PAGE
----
Douglas Krantz - Technical Writer - Describing How It Works

Does the NFPA Require Class A Circuits in Certain Occupancies?

By Douglas Krantz | Life-Safety

Does the NFPA Require Class A Circuits in Certain Occupancies?

Does the NFPA Require Class A Circuits in Certain Occupancies?

Greetings Douglas,

I was wondering if there is a certain occupancy or other requirement for when to use Class A wiring as opposed to Class B.

Thank You, TL

No, I have not found that in certain occupancies, the NFPA requires Class A as opposed to Class B. Most of the time, the NFPA leaves upgrading from Class B to Class A to the AHJs.

NFPA System Approval

The National Fire Protection Association, Inc. (NFPA, a non-profit publishing house) does not approve, inspect, or certify any installations, procedures, equipment, or materials. . . [Paraphrased from the definition of "Approved", located in the appendix in the back of the NFPA 72 Code, 2007 Edition.]

Instead, the NFPA 72 is more of a guideline showing the minimum needed for an adequate fire alarm system. The guideline also shows many of the ways to improve on the bare minimums.

For example, Class B circuits. If anything goes wrong with a Class B circuit (a wire comes loose or breaks), and a fire occurs before the circuit is fixed, Class A would have been an improvement that could have provided more protection.

Then again, if there's a wire-to-wire short in an addressable Class B or Class A circuit, and the short is not fixed before a fire occurs, Class X would have allowed the circuit to still work, and therefore Class X would have provided more protection.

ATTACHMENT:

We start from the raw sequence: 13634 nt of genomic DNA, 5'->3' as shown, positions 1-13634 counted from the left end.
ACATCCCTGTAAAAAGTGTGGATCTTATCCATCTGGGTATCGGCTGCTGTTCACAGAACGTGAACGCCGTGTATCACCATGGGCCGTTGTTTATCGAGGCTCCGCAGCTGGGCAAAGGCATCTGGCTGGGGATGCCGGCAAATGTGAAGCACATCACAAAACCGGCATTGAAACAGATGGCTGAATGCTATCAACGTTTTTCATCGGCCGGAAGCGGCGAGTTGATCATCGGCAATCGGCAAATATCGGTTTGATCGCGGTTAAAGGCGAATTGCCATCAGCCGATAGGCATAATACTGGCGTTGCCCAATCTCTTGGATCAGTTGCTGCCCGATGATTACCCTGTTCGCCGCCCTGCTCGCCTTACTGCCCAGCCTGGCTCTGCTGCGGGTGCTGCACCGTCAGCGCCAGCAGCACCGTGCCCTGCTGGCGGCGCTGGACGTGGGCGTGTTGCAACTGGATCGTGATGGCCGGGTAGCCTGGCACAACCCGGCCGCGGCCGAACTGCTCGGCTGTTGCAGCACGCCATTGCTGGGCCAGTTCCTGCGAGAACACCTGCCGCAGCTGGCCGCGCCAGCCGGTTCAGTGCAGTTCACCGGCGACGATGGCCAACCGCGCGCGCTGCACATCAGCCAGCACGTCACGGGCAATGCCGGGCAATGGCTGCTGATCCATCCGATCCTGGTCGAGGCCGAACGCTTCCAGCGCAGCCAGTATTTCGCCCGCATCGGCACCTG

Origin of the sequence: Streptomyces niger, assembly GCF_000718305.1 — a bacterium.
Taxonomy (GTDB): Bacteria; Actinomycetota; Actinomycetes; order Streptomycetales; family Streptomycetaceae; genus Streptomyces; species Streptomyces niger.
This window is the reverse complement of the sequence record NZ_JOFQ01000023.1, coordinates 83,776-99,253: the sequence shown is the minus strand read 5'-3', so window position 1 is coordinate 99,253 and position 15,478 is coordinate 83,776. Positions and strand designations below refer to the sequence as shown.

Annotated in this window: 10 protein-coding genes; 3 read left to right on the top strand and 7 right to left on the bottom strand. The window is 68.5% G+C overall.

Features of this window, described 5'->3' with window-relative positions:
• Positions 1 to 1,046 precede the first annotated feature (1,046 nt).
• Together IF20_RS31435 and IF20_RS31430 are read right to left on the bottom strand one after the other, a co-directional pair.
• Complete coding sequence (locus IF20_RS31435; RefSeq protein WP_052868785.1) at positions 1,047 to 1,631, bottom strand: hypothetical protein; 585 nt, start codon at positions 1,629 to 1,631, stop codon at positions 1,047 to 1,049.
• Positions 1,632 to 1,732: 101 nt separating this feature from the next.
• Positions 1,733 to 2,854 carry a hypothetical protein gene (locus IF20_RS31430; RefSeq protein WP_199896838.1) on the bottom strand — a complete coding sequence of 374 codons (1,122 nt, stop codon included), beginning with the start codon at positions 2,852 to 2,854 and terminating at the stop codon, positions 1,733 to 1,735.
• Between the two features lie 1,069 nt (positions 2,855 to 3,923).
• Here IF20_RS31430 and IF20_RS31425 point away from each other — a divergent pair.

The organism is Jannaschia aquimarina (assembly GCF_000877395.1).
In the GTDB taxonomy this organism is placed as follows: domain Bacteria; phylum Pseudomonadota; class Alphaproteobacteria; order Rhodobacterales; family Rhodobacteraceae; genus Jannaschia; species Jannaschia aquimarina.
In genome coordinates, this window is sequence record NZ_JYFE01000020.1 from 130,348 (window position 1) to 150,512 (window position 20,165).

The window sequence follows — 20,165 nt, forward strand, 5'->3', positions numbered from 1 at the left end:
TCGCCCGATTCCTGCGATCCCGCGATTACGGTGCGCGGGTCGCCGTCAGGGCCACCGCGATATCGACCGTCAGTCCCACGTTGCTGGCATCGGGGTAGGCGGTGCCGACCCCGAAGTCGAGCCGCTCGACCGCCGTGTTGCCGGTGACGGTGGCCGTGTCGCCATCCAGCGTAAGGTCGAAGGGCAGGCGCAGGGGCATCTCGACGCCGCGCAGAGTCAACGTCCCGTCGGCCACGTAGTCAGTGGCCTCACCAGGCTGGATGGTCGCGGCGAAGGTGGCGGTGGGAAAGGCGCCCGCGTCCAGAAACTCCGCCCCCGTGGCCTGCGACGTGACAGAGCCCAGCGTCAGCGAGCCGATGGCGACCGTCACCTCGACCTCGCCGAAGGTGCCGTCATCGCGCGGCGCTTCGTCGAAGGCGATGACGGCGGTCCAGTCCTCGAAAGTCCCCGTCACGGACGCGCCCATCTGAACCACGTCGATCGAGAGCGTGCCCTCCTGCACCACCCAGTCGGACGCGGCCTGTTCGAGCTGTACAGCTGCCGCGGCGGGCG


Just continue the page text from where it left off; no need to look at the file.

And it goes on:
The AHJ Decides

Described in the appendix at the back of the NFPA Code book, the NFPA shows many different AHJs (Authorities Having Jurisdiction).

If any AHJ has more stringent requirements for a Fire Detection and Alarm System than the NFPA's minimum needed, the fire alarm system will be set up according to the more stringent requirements. Class A would be more stringent than Class B.

AHJ - Fire Marshal: Has motivation for fire safety, has studied fire safety, and represents the government

AHJ - Electrical Inspector: Has motivation for electrical safety, has studied electrical safety, and represents the government

AHJ - Insurance Representative: Represents the insurance company that pays for damages, the insurance representative is motivated for safety

AHJ - Engineer Representing the Owner: Has motivation for a safe design for the fire alarm system

There are many more AHJs listed in the NFPA 72. All of them have motivations for a safe and effective Fire Detection and Alarm System.

Who's the Boss

We, as designers, installers, technicians, and testers of fire alarm systems, are bottom feeders; all the AHJs are our bosses.

We are required to provide the bare minimum for a Fire Detection and Alarm System shown in the NFPA, but if one of the many AHJs requires more, then we, who are doing the actual work, do what AHJ requires.

Of course, if there's something we don't understand, we can discuss the extra requirements with the AHJ. Maybe we can learn something, maybe the AHJ can learn something, or else change their mind. In the end, though, all of the AHJs are our boss, we just do what we're hired to do.

Douglas Krantz
Life Safety
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